FEATURES ing every element of the Naval Aviation family, to include pioneers in flight, space, industry and even the 41st President of the United States. Back to BuNo 151312. In 2015, the Naval Aviation Museum Foundation (NAMF), the charitable and administrative foundation that supports the NNAM, begins discussing how to properly dispose of the growing collection of aging aircraft on outdoor display at the NNAM. Most of the aircraft have been in an unrestored condition and thus experienced extensive environmental damage over the years. BuNo 151312 is no exception, with the Florida sun and salt air taking a toll on its condition the last 20+ years. The decision was made by the NAMF to approach Kaman Corporation (no longer “just” Kaman Aircraft Corporation) to gauge its interest in taking on the restoration and refurbishment of BuNo 151312. Upon learning of the effort to restore BuNo 151312, the Association of Naval Aviation (ANA) joins in and offers their endorsement of having a Seasprite on permanent display at the NNAM. Following discussions in Pensacola and Bloomfield, an agreement is reached in April of 2016 whereby Kaman Aerospace Group (a Division of Kaman Corporation) will restore BuNo 151312 with the understanding that following refurbishment, BuNo 151312 will join the 150+ other beautifully restored aircraft on permanent display inside the NNAM. Part of the discussions between NNAM officials and NAMF Trustees that lead to the commitment of interior display space for BuNo 151312 was the 40+ year legacy of the Seasprite, to include serving as the airborne platform for LAMPS Mk I. The SH-2F not only validated the LAMPS concept, it excelled in its role with surface combatants on 700+ deployments, recording over 1.5M flight hours during the turbulent years of the Cold War. The NNAM is devoted to the history of Naval Aviation – its mission is to select, collect, preserve and display historic artifacts relating to the 100+ year heritage of Naval Aviation. Since it rolled off the assembly line in Bloomfield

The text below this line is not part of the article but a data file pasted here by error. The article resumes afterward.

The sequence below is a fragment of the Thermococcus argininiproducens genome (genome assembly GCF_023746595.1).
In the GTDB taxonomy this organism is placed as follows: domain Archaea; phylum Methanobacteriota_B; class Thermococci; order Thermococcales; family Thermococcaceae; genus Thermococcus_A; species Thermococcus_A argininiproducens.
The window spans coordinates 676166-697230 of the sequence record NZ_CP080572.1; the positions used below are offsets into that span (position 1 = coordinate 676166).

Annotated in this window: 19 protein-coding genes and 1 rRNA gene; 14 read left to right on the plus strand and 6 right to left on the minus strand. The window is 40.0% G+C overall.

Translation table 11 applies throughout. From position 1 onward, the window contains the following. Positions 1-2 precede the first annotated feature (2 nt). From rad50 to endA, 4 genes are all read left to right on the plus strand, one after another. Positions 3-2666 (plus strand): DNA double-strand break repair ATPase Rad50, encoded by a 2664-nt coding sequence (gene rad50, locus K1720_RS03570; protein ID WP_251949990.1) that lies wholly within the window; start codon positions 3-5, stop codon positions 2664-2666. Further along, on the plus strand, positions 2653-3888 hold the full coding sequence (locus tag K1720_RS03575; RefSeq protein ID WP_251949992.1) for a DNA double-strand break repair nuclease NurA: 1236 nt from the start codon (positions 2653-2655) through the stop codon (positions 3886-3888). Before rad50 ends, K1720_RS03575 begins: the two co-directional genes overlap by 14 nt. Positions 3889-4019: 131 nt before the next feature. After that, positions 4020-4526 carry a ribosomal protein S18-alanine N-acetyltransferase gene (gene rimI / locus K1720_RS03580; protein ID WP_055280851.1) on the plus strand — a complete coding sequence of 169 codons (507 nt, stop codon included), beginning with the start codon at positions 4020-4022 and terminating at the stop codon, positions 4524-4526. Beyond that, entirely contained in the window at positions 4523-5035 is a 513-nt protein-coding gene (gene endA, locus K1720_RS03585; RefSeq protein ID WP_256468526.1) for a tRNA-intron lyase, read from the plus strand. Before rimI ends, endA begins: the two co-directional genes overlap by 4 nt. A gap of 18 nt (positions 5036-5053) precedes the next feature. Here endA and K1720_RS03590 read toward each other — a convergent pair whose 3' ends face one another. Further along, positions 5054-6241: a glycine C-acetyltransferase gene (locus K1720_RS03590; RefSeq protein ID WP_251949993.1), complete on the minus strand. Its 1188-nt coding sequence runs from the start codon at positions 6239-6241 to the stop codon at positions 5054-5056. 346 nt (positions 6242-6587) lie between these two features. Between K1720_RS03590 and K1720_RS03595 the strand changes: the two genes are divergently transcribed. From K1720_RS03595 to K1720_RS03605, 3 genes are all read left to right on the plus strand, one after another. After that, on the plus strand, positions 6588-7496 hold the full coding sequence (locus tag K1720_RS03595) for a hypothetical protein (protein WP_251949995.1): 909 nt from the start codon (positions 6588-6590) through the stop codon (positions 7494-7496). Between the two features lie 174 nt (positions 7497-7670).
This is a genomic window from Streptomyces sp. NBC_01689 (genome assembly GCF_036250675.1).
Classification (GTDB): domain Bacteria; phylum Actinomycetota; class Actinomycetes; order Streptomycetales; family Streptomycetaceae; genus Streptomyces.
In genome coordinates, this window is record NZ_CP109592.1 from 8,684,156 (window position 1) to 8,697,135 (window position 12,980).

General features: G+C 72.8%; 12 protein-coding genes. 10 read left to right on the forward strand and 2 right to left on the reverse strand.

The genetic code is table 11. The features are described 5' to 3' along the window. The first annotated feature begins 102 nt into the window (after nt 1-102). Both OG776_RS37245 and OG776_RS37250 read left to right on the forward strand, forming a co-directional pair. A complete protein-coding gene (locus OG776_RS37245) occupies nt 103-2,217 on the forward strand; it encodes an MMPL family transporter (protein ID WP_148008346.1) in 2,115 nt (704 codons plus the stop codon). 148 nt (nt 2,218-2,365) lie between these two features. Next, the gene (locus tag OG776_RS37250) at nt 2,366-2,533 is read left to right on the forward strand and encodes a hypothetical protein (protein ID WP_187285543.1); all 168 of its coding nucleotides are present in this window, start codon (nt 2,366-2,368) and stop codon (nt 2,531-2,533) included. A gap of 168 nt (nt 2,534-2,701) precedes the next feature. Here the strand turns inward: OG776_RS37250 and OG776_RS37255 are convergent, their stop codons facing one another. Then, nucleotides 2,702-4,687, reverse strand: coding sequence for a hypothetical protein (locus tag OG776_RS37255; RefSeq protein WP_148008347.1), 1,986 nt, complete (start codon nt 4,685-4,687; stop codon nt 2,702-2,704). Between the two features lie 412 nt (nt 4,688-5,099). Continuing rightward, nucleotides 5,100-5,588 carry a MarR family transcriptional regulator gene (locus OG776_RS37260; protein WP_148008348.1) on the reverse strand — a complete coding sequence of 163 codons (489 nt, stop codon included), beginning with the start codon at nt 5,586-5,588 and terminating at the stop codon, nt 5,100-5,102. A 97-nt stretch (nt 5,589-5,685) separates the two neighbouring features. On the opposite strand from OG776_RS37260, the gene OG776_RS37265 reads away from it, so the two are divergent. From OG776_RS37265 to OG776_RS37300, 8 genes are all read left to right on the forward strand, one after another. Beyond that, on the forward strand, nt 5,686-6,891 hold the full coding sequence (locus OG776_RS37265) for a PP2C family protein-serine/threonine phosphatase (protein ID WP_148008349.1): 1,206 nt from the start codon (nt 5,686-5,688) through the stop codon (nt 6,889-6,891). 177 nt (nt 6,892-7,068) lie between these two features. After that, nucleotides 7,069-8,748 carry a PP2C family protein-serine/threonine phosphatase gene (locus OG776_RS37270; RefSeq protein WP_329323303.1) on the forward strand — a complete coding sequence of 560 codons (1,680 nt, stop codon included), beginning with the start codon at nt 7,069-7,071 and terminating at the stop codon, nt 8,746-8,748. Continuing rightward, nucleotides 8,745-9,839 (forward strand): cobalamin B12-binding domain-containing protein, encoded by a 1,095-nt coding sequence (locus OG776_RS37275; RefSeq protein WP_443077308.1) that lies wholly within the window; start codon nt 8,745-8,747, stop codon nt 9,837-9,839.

in 1959, the Seasprite has more than earned the privilege and prestige of taking its place alongside other remarkable aircraft that represent the rich history of Naval Aviation. So on a January day in 2017, BuNo 151312 was loaded onto a flatbed truck in Pensacola for delivery back to Bloomfield for restoration at the same location where it had been assembled nearly 55 years earlier, aka “the ultimate makeover”. Plans call for a refurbished BuNo 151312 to return home to Pensacola and the NNAM in the March/April 2018 timeframe. The NAMF and NNAM anticipate a ceremony sometime thereafter to recognize the generosity of Kaman Corporation in undertaking the refurbishment and to formally “welcome back” a refurbished BuNo 151312 for permanent display inside of the National Naval Aviation Museum. NHA and Rotor Review will keep all aware on the